Wait goes on for duty rebate as fuel costs remain high
The long-awaited fuel duty rebate of five pence per litre for motorists could at last be just round the corner, with Europe expected to give the derogation the nod by the end of September.
The move will provide a welcome relief for car drivers and businesses who have been forced to endure stubbornly high prices at the pumps.
But renewed calls were made this week for the Office of Fair Trading to investigate the high rates motorists have faced in garage forecourts, despite a continuing fall in oil prices as conditions in the Middle East begin to show signs of stabilising.
The question of when the rebate would be introduced has been on peoples’ lips for months. Typically motorists here face a 15 to 20 pence premium over the mainland.
Prices in Lerwick did actually drop this week by about four pence a litre, although that still leaves them just below the £1.50 per litre mark – remaining much higher than mainland prices.
Talk about the rebate began last year, when chief secretary to the Treasury Danny Alexander held preliminary discussions with Brussels bureaucrats.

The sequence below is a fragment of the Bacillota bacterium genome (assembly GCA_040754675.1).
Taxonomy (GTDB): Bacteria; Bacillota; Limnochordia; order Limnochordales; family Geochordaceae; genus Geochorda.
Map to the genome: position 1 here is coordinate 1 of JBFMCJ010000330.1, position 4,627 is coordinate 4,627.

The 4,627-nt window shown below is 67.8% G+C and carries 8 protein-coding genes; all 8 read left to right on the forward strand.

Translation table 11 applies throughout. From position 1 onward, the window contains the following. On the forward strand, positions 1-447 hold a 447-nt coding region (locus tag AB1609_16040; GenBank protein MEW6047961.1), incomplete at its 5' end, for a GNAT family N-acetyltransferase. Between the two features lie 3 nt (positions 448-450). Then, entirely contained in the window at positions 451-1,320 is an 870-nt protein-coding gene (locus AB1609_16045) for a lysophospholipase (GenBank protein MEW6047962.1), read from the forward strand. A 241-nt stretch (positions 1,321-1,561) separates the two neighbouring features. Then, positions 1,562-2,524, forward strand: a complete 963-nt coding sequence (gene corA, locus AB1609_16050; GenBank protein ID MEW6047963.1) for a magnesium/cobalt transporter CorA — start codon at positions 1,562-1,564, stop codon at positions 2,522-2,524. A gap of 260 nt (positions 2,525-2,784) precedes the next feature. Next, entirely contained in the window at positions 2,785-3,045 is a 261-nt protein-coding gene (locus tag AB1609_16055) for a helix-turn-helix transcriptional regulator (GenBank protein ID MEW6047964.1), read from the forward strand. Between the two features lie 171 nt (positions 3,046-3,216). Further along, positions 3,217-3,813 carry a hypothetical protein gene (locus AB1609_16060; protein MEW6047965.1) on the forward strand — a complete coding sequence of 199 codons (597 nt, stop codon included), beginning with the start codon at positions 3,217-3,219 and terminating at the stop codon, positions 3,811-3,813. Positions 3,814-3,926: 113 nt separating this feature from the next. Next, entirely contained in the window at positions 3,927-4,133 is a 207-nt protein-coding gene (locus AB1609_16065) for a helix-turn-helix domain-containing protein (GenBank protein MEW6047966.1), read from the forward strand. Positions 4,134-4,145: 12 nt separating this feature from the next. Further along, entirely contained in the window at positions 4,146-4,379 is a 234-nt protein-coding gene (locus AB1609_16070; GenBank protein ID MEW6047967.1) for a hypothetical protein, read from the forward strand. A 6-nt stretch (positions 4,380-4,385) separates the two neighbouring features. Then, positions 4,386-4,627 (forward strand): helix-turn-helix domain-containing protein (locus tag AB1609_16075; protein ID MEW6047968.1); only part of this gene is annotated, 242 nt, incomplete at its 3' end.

But while getting the scheme approved by the European Commission is taking a long time, the only unexpected delay has been shortages in Brussels over the summer as staff have gone on their holidays.
After speaking Mr Alexander this week, isles MP Alistair Carmichael said motorists in Shetland should see the benefit of the derogation as soon as possible.
“Like everybody else in the Northern Isles, I’m appalled when I go to fill up my car at the price I have to pay.
“The current high prices reflect the high price of crude oil on the international markets. That now, however, is coming down and customers are entitled to see that reflected soon in the pump price.
“The Treasury application to charge lower rates of fuel duty here is still being pursued and as soon as the green light is given by Brussels the Treasury will publish its scheme for delivering fairer fuel prices for people in the isles.”
As well as helping to lower fuel prices in Shetland, the derogation will also provide relief for motorists in Orkney, the Hebrides, the Clyde islands and the Isles of Scilly.
Mr Carmichael’s comments came after his Holyrood counterpart, Shetland MSP Tavish Scott, renewed his calls made earlier this year for GB Oils to be brought to book over its monopoly position. The company is the sole organisation responsible for getting petrol and diesel to Shetland forecourts.
Mr Scott said a 20 per cent reduction in crude oil prices since April left no justification for the 15 pence premium drivers are still charged when they come to fill up.
He criticised the Office of Fair Trading for failing to take action as prices per litre remain persistently high.